-0.93

9.60

1925

-1.58

0.04

-3.43

-4.50

1922

-1.28

-1.96

-6.43

-3.40

1916

-1.18

0.94

-4.33

-0.90

1870

-1.13

-3.66

-2.43

4.00

1906

-1.08

2.94

-6.73

2.30

1915

-1.03

4.04

-4.73

-7.80

1969

-1.03

-6.86

0.37

-1.50

 

 

 

 

 

 

 

65% BN

67% BN

61% BN

 

 

48%>5F BN

18%>5F BN

20% >5F BN

 

We have discussed that a neutral ENSO or weak La Nin usually have greater intraseasonal variability, mainly due an active MJO which causes the Southern Oscillation Index to bounce around which causes the PNA to flip signs favoring alternating western troughs and eastern troughs.

Hurd “Doc” Willett in a paper (October 1974 Monthly Weather Review) discussing solar cycle variability and seasonal and decadal weather regimes, showed how the 22 year Hale Cycle where successive solar cycles flip magnetic polarity of leading and following spots in pairs, also seemed to influence variability of temperature as well as daily Boston winter temperatures. The current solar minimum should favor lower than normal variability (certainly was the case last winter which was also favored by strong La Nina in bar chart above) and cold Boston winters.

The dashed line represents the maxes and minimums of the maximum (positive) solar cycle. Valid around 2000/01 and 2002/03 and now 2007/08-2008/09. Note these phases had persistent cold while the opposite cycle persistent warmth with a brief cold around the normal January thaw time.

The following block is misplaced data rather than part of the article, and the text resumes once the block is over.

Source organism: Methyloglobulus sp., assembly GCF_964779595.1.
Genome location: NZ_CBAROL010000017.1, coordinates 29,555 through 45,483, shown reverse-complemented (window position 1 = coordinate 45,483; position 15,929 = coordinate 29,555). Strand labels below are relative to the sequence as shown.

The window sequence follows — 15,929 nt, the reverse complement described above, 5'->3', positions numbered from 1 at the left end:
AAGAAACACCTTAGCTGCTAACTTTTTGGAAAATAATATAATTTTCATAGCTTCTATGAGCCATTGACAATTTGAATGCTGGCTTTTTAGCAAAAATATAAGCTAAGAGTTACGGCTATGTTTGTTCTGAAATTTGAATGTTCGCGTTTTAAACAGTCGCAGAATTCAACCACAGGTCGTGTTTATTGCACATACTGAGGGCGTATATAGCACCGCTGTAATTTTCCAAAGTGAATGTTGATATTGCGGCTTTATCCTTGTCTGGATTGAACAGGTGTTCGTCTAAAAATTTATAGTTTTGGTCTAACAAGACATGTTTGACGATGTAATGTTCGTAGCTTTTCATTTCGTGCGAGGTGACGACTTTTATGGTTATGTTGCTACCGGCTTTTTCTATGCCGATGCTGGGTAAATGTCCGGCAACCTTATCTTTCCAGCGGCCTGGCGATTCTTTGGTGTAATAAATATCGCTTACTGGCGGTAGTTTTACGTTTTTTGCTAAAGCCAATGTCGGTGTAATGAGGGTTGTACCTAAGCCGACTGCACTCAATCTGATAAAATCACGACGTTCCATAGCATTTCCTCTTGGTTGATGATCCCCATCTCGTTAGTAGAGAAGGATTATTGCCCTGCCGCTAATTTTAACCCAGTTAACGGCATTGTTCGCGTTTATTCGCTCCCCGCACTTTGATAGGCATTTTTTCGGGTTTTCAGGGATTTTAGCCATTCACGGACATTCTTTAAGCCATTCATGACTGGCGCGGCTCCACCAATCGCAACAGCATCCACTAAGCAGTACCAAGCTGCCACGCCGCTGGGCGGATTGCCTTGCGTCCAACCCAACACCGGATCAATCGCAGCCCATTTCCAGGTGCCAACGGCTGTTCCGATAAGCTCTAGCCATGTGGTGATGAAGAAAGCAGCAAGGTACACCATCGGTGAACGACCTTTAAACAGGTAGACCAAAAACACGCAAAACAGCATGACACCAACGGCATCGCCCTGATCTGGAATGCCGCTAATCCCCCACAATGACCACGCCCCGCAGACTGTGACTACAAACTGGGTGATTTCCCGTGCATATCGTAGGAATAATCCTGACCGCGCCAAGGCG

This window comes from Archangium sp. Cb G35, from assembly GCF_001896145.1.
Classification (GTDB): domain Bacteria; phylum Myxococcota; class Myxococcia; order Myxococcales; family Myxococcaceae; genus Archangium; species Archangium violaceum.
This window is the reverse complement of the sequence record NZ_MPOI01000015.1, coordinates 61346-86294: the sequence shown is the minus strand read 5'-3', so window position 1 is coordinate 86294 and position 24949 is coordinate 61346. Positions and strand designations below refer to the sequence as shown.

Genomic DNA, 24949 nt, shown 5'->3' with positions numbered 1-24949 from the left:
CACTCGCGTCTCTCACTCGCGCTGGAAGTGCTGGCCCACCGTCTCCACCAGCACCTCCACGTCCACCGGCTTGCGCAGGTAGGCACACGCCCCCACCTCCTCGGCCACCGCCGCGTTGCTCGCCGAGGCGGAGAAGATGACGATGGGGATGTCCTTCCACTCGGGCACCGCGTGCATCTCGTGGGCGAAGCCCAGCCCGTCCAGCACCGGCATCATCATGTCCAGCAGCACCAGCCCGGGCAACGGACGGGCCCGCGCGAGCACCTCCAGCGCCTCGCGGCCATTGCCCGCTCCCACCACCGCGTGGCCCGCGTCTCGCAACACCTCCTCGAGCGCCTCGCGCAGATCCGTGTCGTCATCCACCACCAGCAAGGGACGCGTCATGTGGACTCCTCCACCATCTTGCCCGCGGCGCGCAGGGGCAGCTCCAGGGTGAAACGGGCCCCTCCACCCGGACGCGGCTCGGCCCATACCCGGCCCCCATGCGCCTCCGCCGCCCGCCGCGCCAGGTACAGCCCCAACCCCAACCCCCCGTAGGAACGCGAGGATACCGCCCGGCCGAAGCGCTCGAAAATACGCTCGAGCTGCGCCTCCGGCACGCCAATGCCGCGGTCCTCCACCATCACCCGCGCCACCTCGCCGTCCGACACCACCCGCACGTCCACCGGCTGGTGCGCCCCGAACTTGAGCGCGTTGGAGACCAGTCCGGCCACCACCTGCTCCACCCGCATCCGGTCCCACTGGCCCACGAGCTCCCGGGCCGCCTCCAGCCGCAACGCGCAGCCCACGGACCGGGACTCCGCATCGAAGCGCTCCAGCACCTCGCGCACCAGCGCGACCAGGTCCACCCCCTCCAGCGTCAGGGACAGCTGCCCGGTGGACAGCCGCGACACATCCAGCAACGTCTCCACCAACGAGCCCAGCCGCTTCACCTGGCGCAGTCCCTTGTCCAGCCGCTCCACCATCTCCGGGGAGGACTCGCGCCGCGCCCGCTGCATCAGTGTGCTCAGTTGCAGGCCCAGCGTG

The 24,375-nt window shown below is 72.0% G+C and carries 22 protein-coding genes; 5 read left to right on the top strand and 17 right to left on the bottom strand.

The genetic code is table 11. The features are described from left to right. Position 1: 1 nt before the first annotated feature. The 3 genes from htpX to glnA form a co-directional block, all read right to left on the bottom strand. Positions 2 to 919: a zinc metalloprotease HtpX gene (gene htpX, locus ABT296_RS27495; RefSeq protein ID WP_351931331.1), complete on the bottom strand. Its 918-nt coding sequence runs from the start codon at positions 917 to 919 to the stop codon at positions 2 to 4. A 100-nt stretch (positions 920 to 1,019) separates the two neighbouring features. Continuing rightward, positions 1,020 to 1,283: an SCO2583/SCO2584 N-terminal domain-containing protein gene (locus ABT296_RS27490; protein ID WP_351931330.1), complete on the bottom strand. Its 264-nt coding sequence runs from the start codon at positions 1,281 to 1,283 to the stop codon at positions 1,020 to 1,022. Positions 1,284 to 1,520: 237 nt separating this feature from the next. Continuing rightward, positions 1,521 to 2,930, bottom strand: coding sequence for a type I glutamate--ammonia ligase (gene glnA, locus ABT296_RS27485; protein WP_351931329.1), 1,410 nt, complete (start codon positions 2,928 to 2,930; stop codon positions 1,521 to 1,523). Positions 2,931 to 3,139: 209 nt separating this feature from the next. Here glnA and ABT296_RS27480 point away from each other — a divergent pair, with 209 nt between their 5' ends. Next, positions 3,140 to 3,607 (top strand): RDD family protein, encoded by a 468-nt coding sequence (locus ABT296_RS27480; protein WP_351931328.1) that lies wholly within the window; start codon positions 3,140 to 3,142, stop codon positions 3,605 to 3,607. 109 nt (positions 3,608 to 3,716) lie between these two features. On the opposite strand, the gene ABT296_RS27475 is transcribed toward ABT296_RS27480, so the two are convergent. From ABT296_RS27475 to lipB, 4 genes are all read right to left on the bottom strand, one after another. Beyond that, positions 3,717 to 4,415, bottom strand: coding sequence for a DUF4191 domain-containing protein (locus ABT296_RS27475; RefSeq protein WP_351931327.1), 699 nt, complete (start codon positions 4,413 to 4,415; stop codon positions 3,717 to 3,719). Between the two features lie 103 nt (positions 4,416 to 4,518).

THE ANALOG PATTERN THIS YEAR

 

The upper pattern in the most similar years suggest the cold air source will be over Canada much as was the case last year with cold from the Rockies to the northeast. This is the opposite of the CPC forecast, which is always an encouraging factor to us in private industry. They have done some remarkable research in the 1980s and early 1990s but now ignore there own findings  reverting back to relying solely on ENSO and trends and with pressure from above they are always biased warm. If it were not verboten in the old days, a neutral ENSO would lead them to predict a cold winter. Now they use trends ignoring the fact that trends reverse (take for example 2007/08) as factors such as solar and PDO change modes and are forecasting warmth in this neutral ENSO event, although acknowledging low confidence.

 

Here is my expected mean December to March 500mb map. It is on numerous factors, including many of those identified by CPC research. Blue is below normal height and temperatures. It suggests cold in Canada and the northern US and eastern Asia and western Europe, milder in Siberia.  It shows a lot of Atlantic and Davis Straits blocking, evident early so far.

Once again, should La Nina strengthen as the CFS and a few other climate model suggest, the late winter reversal would be more likely as the southeast ridge would rear its ugly head and build west.

 

With the exceptions of three outliers, most of the 21 climate models suggest a neutral (La Nada) or weak La Nina this winter, withy many weakening it late in winter.